Why You'd Want to Live Here

When I first moved into the place I'm living in now, I noticed some urban renewal was going on around this part of town. Old apartments, restaurants and other businesses were slowly being torn down and posh condo/townhomes/apartments were built in their place. Now this development has reached a point where it's not just in our neighborhood, but almost the entire area slightly north and east of downtown. While I think it's great to clean up certain parts of town, Jason and I are wondering: where are all these new residents coming from? Are the suburbs that bad?

I have yet to meet anyone who has moved or is about to move to one of these new digs. These places are posh, but they are also super-expensive. I do not have the kind of money to live in one of these places nor do I really want to (apartment life just isn't the same as living in a house or duplex). But the average profile of people moving into these places are in their mid-20s to mid-30s. In other words, this is yuppie central.

Still, the crazy thing is that there seems to be millions of people coming out of nowhere that are moving to the uptown/downtown/Lakewood area. A lot of them are married, but not the typical suburban-like couple. I don't think a square high-rise apartment near downtown is the best place to raise a family, but that's just me. Maybe these people don't want kids and just want to live the wild and crazy nightlife 'til old age. Well, in Dallas, the suburbs are not that far away from downtown. If you lived in Plano and wanted to see a band play in Lower Greenville, the commute isn't bad at all. But for some, a 25-minute drive might as well be a day-and-a-half drive.

The strangest thing about urban renewal is what gets changed and what stays the same and rots. A perfect example is a relatively-new apartment/condo complex on one side of the street and a run-down pawn shop with weeds growing around it on the other side. As much as they develop around this place, the more I see spots of unchanged stuff. They stick out like sore thumbs and I'm curious if anyone else notices.

Thankfully, there are plenty of places around here that are protected from this renewal as they are marked as "historical" spots. For me, I like being around homes, businesses and churches that have stuck around for decades and still look really nice. I'm not sure if I could say the same about all these new high-rises. Their designs are very "now" but aspects that are too "now" are often doomed in the long term. Just look at designs from the '70s and '80s now and you may often see stuff that has not aged well at all.

Parts of me think that these new residents have found the suburbs too crowded and too suburban. The suburbs keep developing further north, which is not that different from most places. Maybe a lot of these people come from the Highland Park/University Park area, which is a super-rich area but rather crowded at the same time. Wherever they're coming from, they're not going away anytime soon. I don't think this is a bad thing as I'd rather live next door to straight-laced yuppies than crack dealers.


Anonymous said…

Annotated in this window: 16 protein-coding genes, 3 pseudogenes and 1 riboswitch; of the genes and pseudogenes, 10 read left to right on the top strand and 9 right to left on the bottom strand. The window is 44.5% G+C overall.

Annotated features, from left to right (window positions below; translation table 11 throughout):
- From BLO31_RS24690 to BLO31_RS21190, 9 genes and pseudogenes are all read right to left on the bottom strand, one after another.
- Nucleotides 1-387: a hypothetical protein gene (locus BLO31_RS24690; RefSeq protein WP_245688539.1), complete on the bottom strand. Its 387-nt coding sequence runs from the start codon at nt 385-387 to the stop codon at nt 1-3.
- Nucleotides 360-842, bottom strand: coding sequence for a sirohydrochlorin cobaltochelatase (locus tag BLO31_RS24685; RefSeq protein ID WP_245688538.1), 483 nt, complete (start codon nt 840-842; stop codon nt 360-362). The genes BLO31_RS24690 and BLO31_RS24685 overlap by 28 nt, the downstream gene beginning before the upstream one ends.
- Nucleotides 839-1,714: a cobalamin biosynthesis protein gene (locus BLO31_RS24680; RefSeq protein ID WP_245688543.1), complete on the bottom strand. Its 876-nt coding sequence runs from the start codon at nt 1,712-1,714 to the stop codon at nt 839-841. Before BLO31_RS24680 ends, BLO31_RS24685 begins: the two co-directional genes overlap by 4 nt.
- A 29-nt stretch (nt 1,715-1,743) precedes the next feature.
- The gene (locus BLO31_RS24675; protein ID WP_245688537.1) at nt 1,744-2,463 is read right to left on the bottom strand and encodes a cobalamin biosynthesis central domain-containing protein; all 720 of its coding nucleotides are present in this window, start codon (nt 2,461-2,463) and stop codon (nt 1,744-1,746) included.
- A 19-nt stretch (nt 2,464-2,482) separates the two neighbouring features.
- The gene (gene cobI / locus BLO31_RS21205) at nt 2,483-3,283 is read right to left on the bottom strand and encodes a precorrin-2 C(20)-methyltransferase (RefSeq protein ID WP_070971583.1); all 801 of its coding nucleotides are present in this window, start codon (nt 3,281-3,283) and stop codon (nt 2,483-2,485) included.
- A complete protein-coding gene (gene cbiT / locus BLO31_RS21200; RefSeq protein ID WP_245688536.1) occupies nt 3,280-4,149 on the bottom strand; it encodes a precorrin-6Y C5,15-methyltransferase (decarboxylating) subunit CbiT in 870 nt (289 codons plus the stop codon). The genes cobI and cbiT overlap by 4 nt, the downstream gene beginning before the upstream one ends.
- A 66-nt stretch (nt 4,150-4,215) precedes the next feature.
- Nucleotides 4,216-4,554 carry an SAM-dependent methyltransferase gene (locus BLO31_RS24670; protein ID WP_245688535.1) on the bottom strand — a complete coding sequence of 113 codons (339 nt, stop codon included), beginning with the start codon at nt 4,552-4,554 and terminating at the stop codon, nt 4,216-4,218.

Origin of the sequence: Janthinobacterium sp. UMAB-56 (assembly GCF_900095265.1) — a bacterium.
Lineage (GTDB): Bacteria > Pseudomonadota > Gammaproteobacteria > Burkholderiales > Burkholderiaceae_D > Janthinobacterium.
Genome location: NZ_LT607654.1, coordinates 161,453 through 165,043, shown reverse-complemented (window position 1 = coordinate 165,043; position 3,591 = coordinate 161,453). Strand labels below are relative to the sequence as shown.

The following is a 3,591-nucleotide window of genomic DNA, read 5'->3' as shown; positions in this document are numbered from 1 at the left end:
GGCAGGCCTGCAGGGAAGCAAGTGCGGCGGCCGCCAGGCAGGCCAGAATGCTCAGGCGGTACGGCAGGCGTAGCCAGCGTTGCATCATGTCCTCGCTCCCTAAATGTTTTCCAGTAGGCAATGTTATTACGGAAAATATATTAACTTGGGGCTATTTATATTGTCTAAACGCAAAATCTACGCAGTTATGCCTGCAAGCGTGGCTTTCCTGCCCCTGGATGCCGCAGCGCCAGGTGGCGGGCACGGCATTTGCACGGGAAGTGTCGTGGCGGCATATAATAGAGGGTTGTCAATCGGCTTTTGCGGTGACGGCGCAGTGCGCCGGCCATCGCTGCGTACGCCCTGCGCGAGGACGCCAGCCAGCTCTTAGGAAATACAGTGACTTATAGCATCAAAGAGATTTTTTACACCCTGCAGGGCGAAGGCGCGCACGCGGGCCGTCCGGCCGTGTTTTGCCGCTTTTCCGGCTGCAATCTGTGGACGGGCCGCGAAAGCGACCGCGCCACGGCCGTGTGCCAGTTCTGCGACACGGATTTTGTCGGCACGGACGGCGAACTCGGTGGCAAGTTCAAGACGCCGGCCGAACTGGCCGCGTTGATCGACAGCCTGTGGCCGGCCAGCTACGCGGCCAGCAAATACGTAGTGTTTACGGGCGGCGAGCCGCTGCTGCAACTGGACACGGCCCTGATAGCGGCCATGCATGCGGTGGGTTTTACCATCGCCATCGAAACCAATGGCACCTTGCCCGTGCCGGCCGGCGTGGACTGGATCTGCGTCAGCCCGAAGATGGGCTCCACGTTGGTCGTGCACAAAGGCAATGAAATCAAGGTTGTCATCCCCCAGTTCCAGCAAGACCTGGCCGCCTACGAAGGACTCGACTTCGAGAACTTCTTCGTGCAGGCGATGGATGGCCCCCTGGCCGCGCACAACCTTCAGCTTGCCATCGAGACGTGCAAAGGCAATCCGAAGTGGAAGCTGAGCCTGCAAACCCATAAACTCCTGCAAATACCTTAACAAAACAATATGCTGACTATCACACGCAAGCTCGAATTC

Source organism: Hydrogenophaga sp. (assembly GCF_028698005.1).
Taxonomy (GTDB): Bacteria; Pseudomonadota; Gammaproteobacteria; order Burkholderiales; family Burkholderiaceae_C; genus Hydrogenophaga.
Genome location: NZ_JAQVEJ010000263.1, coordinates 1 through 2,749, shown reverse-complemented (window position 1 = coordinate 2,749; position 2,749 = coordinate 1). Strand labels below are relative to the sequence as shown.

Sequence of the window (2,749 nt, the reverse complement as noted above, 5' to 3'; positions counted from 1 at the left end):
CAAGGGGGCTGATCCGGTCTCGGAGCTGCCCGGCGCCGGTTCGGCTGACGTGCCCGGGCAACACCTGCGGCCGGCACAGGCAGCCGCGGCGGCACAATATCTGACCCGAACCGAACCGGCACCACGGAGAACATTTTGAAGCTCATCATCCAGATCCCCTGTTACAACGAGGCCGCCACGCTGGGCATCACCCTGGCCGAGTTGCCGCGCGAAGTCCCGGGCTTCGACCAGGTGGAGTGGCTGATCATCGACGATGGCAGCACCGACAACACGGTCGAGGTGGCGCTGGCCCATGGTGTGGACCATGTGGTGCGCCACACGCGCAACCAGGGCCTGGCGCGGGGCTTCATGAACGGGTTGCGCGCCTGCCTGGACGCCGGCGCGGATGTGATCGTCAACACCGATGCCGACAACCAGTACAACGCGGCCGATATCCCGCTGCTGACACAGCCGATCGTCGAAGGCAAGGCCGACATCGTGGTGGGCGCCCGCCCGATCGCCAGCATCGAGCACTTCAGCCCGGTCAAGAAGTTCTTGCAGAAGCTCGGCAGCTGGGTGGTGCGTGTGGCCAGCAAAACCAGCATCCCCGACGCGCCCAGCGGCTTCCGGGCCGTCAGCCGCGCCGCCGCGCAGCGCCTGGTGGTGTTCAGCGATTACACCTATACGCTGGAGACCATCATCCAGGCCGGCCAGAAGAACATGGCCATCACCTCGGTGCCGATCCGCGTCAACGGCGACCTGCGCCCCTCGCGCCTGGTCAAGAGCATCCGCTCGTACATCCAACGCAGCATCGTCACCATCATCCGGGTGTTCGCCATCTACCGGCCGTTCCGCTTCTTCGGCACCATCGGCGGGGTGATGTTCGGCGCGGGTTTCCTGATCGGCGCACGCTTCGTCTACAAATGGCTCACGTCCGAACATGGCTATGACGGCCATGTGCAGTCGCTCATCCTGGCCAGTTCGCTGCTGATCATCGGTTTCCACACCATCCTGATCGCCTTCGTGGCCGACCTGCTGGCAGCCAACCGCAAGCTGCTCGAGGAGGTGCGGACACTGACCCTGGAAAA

guess it's time we get dallas and naperville together for a drink. we have the same situation around here.

where are these people coming from and what is their profession to be able to afford a condo that costs about $300k???

where do i send my resume?
Jackye Chan said…
That part of town you're in is marketing for a yuppie invasion. Just look at all those CVS and Walgreen's popping up on every corner. The old eyesores may still be there, but they will be demolished soon. It's just a matter of time.

Sebastian and I recently talked about the new high rises being built near uptown and how Dallas is becoming the next New York. Now, if only they'd finish putting in the DART rails.
Jonathan said…
Dallas the new New York?! HAHAHHAHA!
Jonathan said…
I'm sorry. I had to make that a seperate post from this one. I'll call it the snake post, and the hitchin' post. I don't know which is which, you decide.

Man, you guys need to look around. Urban renewal is happening everywhere. From Dallas to Addison to Southlake to Denton to Fort Worth (however, Arlington is being skipped over for now, because they 25 years behind the rest of the area. And the rest of civilation).
The Tower just recently opened up in downtown Ft. Worth a little more than a year ago. I talked to the manager of the building to find out where the residents were coming from. She told me that several people were moving out of the suburbs into the "cultural" downtown area. She said that people wanted to "live where they play."
This is a new phenomenon to me as well as many other people. Because the mentality that most people have is, "live where you work." That way it is more economical for you.
However, with the advent of the suburbs, this idea has gone out. Because people are willing to drive farther, sit in traffic longer, and spend more money and time to get to work.
So, many of these people living in the new high rise apartments, where there is so much going on(shopping, movie theaters, dining)...don't even work there. They only live and play there. They still drive 30-60 minutes to get to work though.
They've taken the idea of economical living and twisted it to fit into their lifestyle. It's the new suburbs. That is why these places are so expensive.
I would more say that Dallas is the next L.A.